Why does everyone care so much about this BI thing so much?
Intelligence is any snippet of significant information gleaned off a collection of raw data. For example: a 20,000-row spreadsheet of email addresses mined off registrants on your message board is data; a distribution chart of all the different domain names registrants host their email off of is intelligence.
Therein lies the reason for much of the recent enthusiasm over business intelligence (BI) technology. While a lot of the marketing surrounding the products descends into gimmickry, the core functionality behind it doesn’t. Who doesn’t want more visibility on the reams of data they’re now accumulating faster than ever?
“I do not believe anyone would disagree that we live in a time where available information is scaling exponentially both in the consumer, B2B and B2C domains,” Alex Antonatos, a Montreal-based consultant on Oracle systems, said, adding that “this can create both paralysis and opportunity at the same time.”
Overcoming that threat of paralysis through information overload is a top priority for any BI solution. Here are a few of the related trends and technologies that we think will be making a big impression this year.
While it seems like big data is set to reach peak hype this year, there’s little to indicate a steep decline in interest or backlash. Instead, the trend is shifting towards continued enthusiasm, but with a greater emphasis on how the intelligence derived off warehoused data.
Antonatos concurred with this view, citing the example of a North American company currently creating a new business model based on data they’ve collected and analyzed. “The next big push that started seriously last year is big data,” he said. “Companies have started testing their decision making [against their data]. If you could test all of your decisions, how would that change the way you compete?
Outsourcing services to the cloud has been a driving force behind pushing many previously high-end segments of business software down into the realm of small-to-medium-size businesses (SMB), and BI is no exception.
Sandy Steier, CEO of 1010data, pointed out that cloud BI has come well past the stage of being a gimmick. “With SaaS offerings all of a sudden end users don’t have to engage with IT,” he said. “They can instead engage with the SaaS company in the cloud and be doing all this amazing stuff. So there’s a cultural difference here. It’s not just a convenient way of saying ‘oh, I don’t have to manage my own hardware. There’s a fundamental shift in what business users are able to do.”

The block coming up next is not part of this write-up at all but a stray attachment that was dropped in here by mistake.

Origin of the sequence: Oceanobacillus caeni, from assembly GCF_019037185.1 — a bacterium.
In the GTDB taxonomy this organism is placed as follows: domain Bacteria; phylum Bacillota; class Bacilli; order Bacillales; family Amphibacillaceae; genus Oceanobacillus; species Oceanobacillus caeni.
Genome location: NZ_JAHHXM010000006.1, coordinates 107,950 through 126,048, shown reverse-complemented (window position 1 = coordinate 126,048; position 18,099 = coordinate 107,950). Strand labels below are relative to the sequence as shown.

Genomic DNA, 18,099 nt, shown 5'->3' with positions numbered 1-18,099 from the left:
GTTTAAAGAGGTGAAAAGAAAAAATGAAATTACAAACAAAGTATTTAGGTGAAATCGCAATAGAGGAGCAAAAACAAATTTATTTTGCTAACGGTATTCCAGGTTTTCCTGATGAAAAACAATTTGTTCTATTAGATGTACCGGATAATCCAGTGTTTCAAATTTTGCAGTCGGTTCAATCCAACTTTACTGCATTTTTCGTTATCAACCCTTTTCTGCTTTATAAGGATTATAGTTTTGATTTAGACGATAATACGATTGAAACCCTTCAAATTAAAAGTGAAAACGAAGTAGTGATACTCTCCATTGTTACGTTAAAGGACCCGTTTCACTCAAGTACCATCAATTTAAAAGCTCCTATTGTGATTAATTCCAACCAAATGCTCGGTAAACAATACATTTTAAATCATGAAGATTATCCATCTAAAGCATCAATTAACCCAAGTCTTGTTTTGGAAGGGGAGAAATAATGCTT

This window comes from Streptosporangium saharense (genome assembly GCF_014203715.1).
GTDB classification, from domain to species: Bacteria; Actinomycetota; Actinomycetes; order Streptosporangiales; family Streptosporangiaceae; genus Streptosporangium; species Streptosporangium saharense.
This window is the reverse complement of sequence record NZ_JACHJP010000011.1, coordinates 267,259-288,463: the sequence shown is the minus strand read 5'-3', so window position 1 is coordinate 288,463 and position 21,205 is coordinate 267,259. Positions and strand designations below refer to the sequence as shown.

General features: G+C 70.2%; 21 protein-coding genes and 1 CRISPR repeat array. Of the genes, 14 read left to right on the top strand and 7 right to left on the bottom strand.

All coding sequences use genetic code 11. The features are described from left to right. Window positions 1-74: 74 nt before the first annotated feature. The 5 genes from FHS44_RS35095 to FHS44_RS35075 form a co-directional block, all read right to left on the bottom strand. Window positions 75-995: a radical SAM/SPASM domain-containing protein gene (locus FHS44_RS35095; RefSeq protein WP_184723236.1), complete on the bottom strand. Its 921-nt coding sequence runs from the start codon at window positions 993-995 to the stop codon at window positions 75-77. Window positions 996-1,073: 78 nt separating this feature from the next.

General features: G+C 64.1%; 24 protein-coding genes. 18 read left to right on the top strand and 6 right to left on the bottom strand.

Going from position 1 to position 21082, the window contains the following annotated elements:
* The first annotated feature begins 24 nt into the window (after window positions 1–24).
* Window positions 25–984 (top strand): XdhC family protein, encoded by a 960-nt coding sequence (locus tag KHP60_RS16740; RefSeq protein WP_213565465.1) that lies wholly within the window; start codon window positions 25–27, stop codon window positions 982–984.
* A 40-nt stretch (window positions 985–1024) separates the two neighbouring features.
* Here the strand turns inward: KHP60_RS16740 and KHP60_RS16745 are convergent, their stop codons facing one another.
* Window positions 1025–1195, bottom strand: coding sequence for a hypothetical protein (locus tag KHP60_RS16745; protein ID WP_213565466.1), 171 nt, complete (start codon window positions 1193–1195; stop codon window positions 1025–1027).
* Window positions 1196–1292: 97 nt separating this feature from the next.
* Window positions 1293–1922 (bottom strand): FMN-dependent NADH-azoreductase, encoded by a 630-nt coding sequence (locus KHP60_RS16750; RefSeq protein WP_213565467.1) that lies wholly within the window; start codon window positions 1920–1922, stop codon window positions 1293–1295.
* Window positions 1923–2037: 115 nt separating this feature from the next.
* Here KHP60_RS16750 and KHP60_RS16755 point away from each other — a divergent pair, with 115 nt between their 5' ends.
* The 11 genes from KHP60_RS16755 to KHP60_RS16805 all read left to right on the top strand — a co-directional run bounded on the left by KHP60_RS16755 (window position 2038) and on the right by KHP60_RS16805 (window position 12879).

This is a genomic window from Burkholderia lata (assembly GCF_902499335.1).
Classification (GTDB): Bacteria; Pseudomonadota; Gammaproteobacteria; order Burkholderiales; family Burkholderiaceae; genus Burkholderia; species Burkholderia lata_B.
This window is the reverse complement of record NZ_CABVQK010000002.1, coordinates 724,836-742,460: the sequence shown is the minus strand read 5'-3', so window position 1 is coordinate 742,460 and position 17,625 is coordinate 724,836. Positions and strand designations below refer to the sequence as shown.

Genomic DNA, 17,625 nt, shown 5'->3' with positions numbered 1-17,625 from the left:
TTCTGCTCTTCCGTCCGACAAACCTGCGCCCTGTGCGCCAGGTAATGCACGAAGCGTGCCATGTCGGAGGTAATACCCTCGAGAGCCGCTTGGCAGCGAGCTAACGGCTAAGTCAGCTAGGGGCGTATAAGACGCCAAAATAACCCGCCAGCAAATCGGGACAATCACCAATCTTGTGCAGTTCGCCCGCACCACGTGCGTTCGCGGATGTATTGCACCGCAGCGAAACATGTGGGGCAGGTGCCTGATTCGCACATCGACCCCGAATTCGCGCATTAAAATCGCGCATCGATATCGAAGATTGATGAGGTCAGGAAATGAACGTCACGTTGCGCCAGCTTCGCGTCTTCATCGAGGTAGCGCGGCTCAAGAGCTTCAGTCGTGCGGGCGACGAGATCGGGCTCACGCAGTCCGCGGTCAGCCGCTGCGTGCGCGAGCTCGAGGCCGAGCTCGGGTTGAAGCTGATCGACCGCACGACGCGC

Steier added that the real potential of cloud BI is not simply as a means of reducing IT costs, but in allowing companies completely new ways of monetizing the data they amass. The hypothetical example he cited was of a convenience store franchise providing paid access to its sales data on Pepsi soft drinks to Pepsi’s marketing department as another repository of intelligence to refer to in crafting their own marketing plan.
IMDGs have been around since the early 2000s, but it’s only recently that the technology has come to the fore as a type of database that distributes data across many servers in many locations with all data stored on server RAM instead of disks.
William Bain, founder and CEO of ScaleOut Software, an IMDG vendor, said HANA, SAP’s in-memory database technology, has brought important visibility to the power of in-memory data analytics.
“I think it points the way towards other models for getting to the same endpoint without necessarily carrying forward all of the baggage of Hadoop,” Bain said.
David Brinker, ScaleOut’s COO, pointed out that the company’s focus has traditionally been in scaling application performance, but that interest in real-time analysis of fast-changing data has been picking up among clients in target industries such as eCommerce and financial services.
There’s no question that Hadoop, the open source, MapReduce-derived framework for distributed computing, is one of the most prominent competitors in the BI segment currently. Hadoop isn’t without its downsides, though, chief among which is the fact that the file format specific to Hadoop, HDFS, is really good at batch processing, distributing workloads between individual nodes on a network or network cluster, but mediocre at providing prompt response times to search queries.
Since last year, however, technologies like Google’s Dremel and Cloudera Impala have come into the spotlight as remedies to the problem. Both are means of bringing the speediness of SQL search queries to Hadoop-powered systems and build on the efforts of sister projects like Hive.
While initial responses to Impala in its beta stage have been popular, it’s also been made clear that, while faster than before, response times still lag behind those offered by competitors. Despite that however, it’s clear that Hadoop systems are here to stay for the foreseeable future barring any emergent and disruptive breakthroughs, and Cloudera, the leader of development of Hadoop technologies and services, will have to continue addressing the issues in order to not let its advantage go to waste.
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